Easy Model EM37045 Russian Mil Mi-17 Hip-H Utility Helicopter - Boodyonnovsk, 2001 (1:72 Scale)
"Obsolete weapons do not deter."
- British Prime Minister Margaret Thatcher
The Mil Mi-17 (also known as the Mi-8MT, NATO reporting name "Hip-H") is a Russian helicopter currently in production at two factories in Kazan and Ulan-Ude. Developed from the basic Mi-8 airframe, the Mi-17 was fitted with the larger TV3-117MT engines, rotors, and transmission developed for the Mi-14, along with fuselage improvements for heavier loads. Optional engines for 'hot and high' conditions are the 1545kW (2070 shp) Isotov TV3-117VM. Recent exports to China and Venezuela for use in high mountains have the new VK-2500 version of the engine with FADEC control.
The designation Mi-17 is for export; Russian armed forces call it Mi-8MT. The Mi-17 can be recognized because it has the tail rotor on the port side instead of the starboard side, and dust shields in front of the engine intakes. Engine cowls are shorter than on the TV2 powered Mi-8, not extending as far over the cockpit, and an opening for bleed-valve outlet is present forward of the exhaust.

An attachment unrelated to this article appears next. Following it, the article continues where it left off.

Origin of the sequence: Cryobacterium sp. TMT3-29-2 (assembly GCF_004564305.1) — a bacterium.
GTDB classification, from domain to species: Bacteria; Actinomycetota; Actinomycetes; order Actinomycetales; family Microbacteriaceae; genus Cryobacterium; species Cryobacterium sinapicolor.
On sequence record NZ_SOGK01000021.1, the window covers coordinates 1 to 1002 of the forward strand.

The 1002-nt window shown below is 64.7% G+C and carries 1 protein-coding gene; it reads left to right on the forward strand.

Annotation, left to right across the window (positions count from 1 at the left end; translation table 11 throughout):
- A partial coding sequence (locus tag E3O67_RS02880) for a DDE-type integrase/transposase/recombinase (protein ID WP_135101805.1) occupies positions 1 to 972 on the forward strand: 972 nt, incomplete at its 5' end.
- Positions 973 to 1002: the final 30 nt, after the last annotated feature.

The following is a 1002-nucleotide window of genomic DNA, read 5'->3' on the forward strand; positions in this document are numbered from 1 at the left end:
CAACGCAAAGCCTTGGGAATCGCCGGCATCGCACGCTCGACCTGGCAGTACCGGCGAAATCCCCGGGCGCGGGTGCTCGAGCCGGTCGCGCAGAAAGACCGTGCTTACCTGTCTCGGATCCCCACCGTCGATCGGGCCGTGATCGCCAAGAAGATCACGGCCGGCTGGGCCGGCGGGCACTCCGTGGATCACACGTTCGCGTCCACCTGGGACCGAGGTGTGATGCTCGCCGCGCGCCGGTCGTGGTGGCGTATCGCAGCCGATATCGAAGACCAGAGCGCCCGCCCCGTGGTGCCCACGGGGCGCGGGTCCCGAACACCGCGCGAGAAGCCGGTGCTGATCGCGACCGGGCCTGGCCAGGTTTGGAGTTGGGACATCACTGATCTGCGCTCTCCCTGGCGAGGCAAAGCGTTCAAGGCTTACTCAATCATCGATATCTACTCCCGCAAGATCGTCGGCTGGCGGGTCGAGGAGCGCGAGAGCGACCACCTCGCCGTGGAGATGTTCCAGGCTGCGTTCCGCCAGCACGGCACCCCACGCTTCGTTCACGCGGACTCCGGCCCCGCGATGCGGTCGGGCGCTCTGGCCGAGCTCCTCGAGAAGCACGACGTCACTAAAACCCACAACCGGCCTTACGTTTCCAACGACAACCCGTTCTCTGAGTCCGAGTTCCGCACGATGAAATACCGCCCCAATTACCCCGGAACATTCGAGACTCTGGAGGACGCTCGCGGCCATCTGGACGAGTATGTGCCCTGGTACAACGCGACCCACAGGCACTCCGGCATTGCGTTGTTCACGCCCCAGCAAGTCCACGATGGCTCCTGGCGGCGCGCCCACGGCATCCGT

Actual model numbers vary by builder, engine type, and other options. As an example, the sixteen new Ulan Ude built machines delivered to the Czech air force in 2005 with - VM model engines were designated as Mi-171Sh, a development of the Mi-8AMTSh. Modifications include a new large door on the right side, improved Czech-built APU, Kevlar plates around the cockpit area and engines. Eight have a loading ramp in place of the usual clamshell doors, and will load a vehicle up to the size of an SUV.
Pictured here is a 1:72 scale replica of a Russian Mil Mi-17 Hip-H Utility Helicopter then deployed to Boodyonnovsk, during 2001. Sold Out!
Release Date: September 2010
Historical Account: "For the Defense" - The Air Defence Forces (Voyska PVO) was the air defense branch of the Soviet Armed Forces. It continued being a service branch of the Armed Forces of the Russian Federation from 1991 to 1998. PVO is short for ProtivoVozdushnaya Oborona or "Air Defense". Unlike Western air defense forces, PVO National Air Defence Troops was a branch of the military unto itself, separate from the Soviet Air Force (VVS). During the Soviet period it was generally ranked third in importance of the Soviet services, behind the Strategic Rocket Forces and the Ground Forces.